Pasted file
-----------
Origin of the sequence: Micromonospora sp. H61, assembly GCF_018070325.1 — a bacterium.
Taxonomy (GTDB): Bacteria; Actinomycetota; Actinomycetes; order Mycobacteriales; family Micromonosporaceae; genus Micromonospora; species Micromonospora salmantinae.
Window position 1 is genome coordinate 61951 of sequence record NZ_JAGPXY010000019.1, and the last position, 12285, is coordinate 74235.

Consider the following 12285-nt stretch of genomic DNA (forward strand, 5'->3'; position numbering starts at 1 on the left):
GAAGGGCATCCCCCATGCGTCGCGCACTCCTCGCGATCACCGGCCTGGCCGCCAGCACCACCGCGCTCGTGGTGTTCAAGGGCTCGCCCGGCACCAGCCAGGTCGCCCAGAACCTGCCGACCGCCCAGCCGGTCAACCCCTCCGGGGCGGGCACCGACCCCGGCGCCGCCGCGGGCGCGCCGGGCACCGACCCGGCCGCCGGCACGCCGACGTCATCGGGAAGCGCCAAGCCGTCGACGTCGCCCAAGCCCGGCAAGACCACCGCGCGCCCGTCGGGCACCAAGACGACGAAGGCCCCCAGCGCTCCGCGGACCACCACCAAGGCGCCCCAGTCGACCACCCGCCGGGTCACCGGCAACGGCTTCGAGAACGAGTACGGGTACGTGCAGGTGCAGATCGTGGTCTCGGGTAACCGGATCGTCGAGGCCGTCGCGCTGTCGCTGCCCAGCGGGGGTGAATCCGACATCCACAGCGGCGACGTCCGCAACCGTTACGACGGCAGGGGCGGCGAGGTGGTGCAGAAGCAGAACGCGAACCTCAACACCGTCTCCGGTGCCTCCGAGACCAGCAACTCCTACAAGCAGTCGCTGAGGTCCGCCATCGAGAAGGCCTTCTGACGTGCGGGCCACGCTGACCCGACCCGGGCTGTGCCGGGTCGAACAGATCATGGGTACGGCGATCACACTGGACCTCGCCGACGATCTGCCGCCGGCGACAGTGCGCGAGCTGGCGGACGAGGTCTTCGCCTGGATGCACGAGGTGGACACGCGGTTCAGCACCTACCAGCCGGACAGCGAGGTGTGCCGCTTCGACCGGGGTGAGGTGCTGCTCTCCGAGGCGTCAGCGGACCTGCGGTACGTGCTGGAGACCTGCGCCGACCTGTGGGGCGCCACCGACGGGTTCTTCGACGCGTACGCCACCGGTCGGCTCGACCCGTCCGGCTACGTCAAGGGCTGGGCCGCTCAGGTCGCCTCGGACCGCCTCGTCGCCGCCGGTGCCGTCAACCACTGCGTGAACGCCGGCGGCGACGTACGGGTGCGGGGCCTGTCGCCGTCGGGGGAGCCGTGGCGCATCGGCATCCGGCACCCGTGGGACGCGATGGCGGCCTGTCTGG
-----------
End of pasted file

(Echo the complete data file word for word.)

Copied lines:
Origin of the sequence: Micromonospora sp. H61, assembly GCF_018070325.1 — a bacterium.
Taxonomy (GTDB): Bacteria; Actinomycetota; Actinomycetes; order Mycobacteriales; family Micromonosporaceae; genus Micromonospora; species Micromonospora salmantinae.
Window position 1 is genome coordinate 61951 of sequence record NZ_JAGPXY010000019.1, and the last position, 12285, is coordinate 74235.

Consider the following 12285-nt stretch of genomic DNA (forward strand, 5'->3'; position numbering starts at 1 on the left):
GAAGGGCATCCCCCATGCGTCGCGCACTCCTCGCGATCACCGGCCTGGCCGCCAGCACCACCGCGCTCGTGGTGTTCAAGGGCTCGCCCGGCACCAGCCAGGTCGCCCAGAACCTGCCGACCGCCCAGCCGGTCAACCCCTCCGGGGCGGGCACCGACCCCGGCGCCGCCGCGGGCGCGCCGGGCACCGACCCGGCCGCCGGCACGCCGACGTCATCGGGAAGCGCCAAGCCGTCGACGTCGCCCAAGCCCGGCAAGACCACCGCGCGCCCGTCGGGCACCAAGACGACGAAGGCCCCCAGCGCTCCGCGGACCACCACCAAGGCGCCCCAGTCGACCACCCGCCGGGTCACCGGCAACGGCTTCGAGAACGAGTACGGGTACGTGCAGGTGCAGATCGTGGTCTCGGGTAACCGGATCGTCGAGGCCGTCGCGCTGTCGCTGCCCAGCGGGGGTGAATCCGACATCCACAGCGGCGACGTCCGCAACCGTTACGACGGCAGGGGCGGCGAGGTGGTGCAGAAGCAGAACGCGAACCTCAACACCGTCTCCGGTGCCTCCGAGACCAGCAACTCCTACAAGCAGTCGCTGAGGTCCGCCATCGAGAAGGCCTTCTGACGTGCGGGCCACGCTGACCCGACCCGGGCTGTGCCGGGTCGAACAGATCATGGGTACGGCGATCACACTGGACCTCGCCGACGATCTGCCGCCGGCGACAGTGCGCGAGCTGGCGGACGAGGTCTTCGCCTGGATGCACGAGGTGGACACGCGGTTCAGCACCTACCAGCCGGACAGCGAGGTGTGCCGCTTCGACCGGGGTGAGGTGCTGCTCTCCGAGGCGTCAGCGGACCTGCGGTACGTGCTGGAGACCTGCGCCGACCTGTGGGGCGCCACCGACGGGTTCTTCGACGCGTACGCCACCGGTCGGCTCGACCCGTCCGGCTACGTCAAGGGCTGGGCCGCTCAGGTCGCCTCGGACCGCCTCGTCGCCGCCGGTGCCGTCAACCACTGCGTGAACGCCGGCGGCGACGTACGGGTGCGGGGCCTGTCGCCGTCGGGGGAGCCGTGGCGCATCGGCATCCGGCACCCGTGGGACGCGATGGCGGCCTGTCTGG